Eman Alshawa | 22-05-2021
The bombing and shelling started in the last three days of Ramadan while we were preparing for Eid Al Fitr, the celebration that takes place in the three days after Ramadan. At the beginning, our expectations were that the escalation would end in a couple of days, as usual, in an armistice agreement that would stop the attacks but not give any recognition to the rights of Gazans in Palestine.
I’m talking about the right to live without constriction by the unfair blockade and the right to peacefully go about getting an education, working, building the economy, seeking medical treatment, traveling, and practicing religious rituals including being able to worship in the holy city of Jerusalem (the occupiers only permit Gazans over the age of 50 to visit Jerusalem and praying at Al-Aqsa Mosque).
These rights have been requested in every armistice agreement that has been made before but not provided. We also expected that in this agreement, like every one before, Palestinians would have to abide by all its stipulations, while the Zionist occupation would have the right to break the armistice agreement whenever it wanted and would still keep up the unfair blockade on the Gaza strip, which it has imposed since 2006, stealing freedom from 2 million people.
However, we were wrong in thinking that the violence would last only a few days. No armistice of any sort was agreed to after 24 or 48 or even 72 hours. The war continued.
On the second day of the escalation, we heard on the news that the Israel Occupation Forces had issued a statement that it was about to bomb a residential building, al-Jundi Tower. The warning of course provided insufficient time for evacuation, and the attack resulted in many martyrs and injured persons. We feared for the safety of my uncles, who lived nearby.
My mother rushed to the telephone to be sure they were okay. Thankfully she was able to get through and learn that they were fine, with only material damage to their home — broken glass and cracks in the walls resulting from the vibrations of the bomb blast.
That evening was very long. Our occupier’s forces hit multiple residential towers, including one with more than 40 apartments. More than 400 people were now homeless.
I couldn’t sleep. You would think that the lack of electricity would make the night dark, but the sky lit up from the glow of the missiles hitting everywhere in Gaza. The sounds were horrific, and I couldn’t control my fear. Despite the heat, I felt cold and could not keep from shivering.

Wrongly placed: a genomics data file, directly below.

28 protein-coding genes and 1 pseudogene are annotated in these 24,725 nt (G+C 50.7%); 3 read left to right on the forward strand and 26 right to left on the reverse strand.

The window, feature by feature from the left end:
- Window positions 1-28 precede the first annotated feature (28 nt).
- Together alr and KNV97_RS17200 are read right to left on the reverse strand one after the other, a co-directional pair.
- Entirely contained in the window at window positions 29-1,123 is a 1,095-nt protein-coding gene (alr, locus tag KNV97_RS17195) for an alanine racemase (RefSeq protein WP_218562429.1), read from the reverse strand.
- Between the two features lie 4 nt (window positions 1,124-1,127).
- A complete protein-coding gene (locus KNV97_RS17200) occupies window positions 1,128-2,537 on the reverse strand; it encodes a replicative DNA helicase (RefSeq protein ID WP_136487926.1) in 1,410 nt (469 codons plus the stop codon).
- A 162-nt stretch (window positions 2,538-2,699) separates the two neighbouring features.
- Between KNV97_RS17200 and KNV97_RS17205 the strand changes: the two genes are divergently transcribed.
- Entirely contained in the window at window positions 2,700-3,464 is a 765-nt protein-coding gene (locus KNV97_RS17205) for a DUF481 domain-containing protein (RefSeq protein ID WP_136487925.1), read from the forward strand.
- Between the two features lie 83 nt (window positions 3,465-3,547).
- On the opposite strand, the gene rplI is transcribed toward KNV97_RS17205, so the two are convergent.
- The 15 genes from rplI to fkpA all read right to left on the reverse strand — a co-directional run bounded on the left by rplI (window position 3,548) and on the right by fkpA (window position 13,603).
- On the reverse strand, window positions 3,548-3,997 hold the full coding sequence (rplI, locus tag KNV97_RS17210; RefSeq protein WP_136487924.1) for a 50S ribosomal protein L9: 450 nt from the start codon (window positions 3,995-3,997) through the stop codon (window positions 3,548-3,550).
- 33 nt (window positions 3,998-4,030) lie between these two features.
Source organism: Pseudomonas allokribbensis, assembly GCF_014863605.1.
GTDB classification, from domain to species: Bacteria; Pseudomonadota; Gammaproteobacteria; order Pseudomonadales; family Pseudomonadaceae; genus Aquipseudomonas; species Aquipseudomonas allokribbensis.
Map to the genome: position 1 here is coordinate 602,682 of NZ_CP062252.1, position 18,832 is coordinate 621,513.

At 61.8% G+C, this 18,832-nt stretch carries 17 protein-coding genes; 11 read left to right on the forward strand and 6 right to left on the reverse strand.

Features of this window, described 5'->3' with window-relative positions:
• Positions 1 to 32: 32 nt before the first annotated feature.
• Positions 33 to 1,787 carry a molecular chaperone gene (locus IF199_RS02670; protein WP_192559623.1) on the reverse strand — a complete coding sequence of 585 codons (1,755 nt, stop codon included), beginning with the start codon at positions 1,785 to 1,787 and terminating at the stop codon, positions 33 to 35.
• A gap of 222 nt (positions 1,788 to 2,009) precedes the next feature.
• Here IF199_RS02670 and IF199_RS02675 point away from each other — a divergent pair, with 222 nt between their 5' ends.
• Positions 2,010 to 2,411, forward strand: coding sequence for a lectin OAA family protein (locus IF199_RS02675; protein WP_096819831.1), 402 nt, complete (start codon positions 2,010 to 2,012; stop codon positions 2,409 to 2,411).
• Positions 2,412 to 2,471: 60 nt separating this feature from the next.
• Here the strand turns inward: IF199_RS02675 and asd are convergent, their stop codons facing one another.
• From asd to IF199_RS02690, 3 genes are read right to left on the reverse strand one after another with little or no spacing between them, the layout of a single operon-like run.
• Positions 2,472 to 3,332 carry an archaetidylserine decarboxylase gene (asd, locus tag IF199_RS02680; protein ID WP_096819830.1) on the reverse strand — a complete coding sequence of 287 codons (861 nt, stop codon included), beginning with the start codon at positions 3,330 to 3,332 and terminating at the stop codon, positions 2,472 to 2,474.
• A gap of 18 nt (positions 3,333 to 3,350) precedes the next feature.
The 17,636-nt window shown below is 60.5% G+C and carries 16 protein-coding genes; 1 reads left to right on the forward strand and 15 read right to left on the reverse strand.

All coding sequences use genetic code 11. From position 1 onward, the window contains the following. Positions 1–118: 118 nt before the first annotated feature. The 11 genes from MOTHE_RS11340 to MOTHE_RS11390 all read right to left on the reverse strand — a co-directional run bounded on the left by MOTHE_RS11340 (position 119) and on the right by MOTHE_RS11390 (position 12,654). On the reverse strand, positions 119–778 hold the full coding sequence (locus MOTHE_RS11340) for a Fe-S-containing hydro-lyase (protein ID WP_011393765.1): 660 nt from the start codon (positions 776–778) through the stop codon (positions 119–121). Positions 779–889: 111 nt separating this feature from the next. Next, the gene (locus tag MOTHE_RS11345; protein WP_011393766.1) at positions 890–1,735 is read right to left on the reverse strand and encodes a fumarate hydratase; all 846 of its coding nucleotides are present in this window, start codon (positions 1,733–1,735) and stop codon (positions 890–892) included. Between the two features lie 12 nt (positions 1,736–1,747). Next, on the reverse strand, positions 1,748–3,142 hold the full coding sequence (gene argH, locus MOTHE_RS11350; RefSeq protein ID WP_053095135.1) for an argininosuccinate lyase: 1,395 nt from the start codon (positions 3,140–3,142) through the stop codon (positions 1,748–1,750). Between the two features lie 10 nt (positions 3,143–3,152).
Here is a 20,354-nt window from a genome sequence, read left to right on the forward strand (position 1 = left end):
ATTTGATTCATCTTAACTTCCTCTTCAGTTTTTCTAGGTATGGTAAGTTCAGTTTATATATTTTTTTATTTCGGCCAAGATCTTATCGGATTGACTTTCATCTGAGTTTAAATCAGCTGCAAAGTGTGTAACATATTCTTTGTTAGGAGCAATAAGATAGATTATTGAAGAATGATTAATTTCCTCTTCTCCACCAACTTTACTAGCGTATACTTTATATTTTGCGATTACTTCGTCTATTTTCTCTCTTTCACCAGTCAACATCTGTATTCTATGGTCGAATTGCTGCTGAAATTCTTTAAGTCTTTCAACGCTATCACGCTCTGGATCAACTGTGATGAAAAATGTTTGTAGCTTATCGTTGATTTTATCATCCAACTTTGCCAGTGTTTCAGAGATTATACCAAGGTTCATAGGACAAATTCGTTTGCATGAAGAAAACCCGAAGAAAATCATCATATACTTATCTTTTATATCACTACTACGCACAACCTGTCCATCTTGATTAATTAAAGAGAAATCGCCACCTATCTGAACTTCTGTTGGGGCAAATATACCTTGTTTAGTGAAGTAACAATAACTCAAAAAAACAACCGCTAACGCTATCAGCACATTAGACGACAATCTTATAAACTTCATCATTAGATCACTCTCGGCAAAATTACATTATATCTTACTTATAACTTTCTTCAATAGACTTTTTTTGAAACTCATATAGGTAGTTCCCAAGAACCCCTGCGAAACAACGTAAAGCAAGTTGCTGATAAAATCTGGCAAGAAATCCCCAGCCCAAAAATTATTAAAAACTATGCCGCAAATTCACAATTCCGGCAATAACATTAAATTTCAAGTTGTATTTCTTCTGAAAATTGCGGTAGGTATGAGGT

My hand tightly grasped my mobile as I tried to follow what was happening via the radio stations. I tried to switch from station to station to corroborate news reports, but without much success because the Zionist occupation was disrupting the airwaves so that the madness of its offensive would not reach the world.
One piece of news that I was able to hear was that Al-Telbani House was bombed without warning and its inhabitants were martyred. I fell asleep as a result of my severe fatigue, but woke up panicked at the sound of another bombardment. After that, I couldn’t get back to sleep, so I browsed in my Facebook account. My eyes fell on my friend Yara’s post, which told about the death of my friend Rima, her husband and her kids. How had I not realized earlier that Al-Telbani House is where Rima lived?
I logged out of my Facebook account; my tears were my only condolence for the loss of my friend.
I didn’t have the strength or will to log back into Facebook again that day. But before breakfast on the last day of Ramadan, I logged in to ask people to pray for us and for an end to this fierce offensive. But I received another shock when I was read condolences posts on my friend Yara’s wall – for her mom and dad’s death. They had been driving in a Honda Civic from their home to her sister’s house to escape the bombing in their neighborhood, Tel al-Hawa, but instead got caught in the middle of it.
The next day was Eid al-Fitr. It should have been the beginning of our celebrations. But instead it brought the news of the bombing of another friend’s house.
The shocking news continued day after day, forcing me to deactivate my Facebook account. I couldn’t tolerate any more bad tidings as we waited for the end of the offensive. I didn’t know what the next shocking news would be or whether perhaps I would be the next shocking news for my friends.
Posted: May 23, 2021
Mentor: Catherine Baker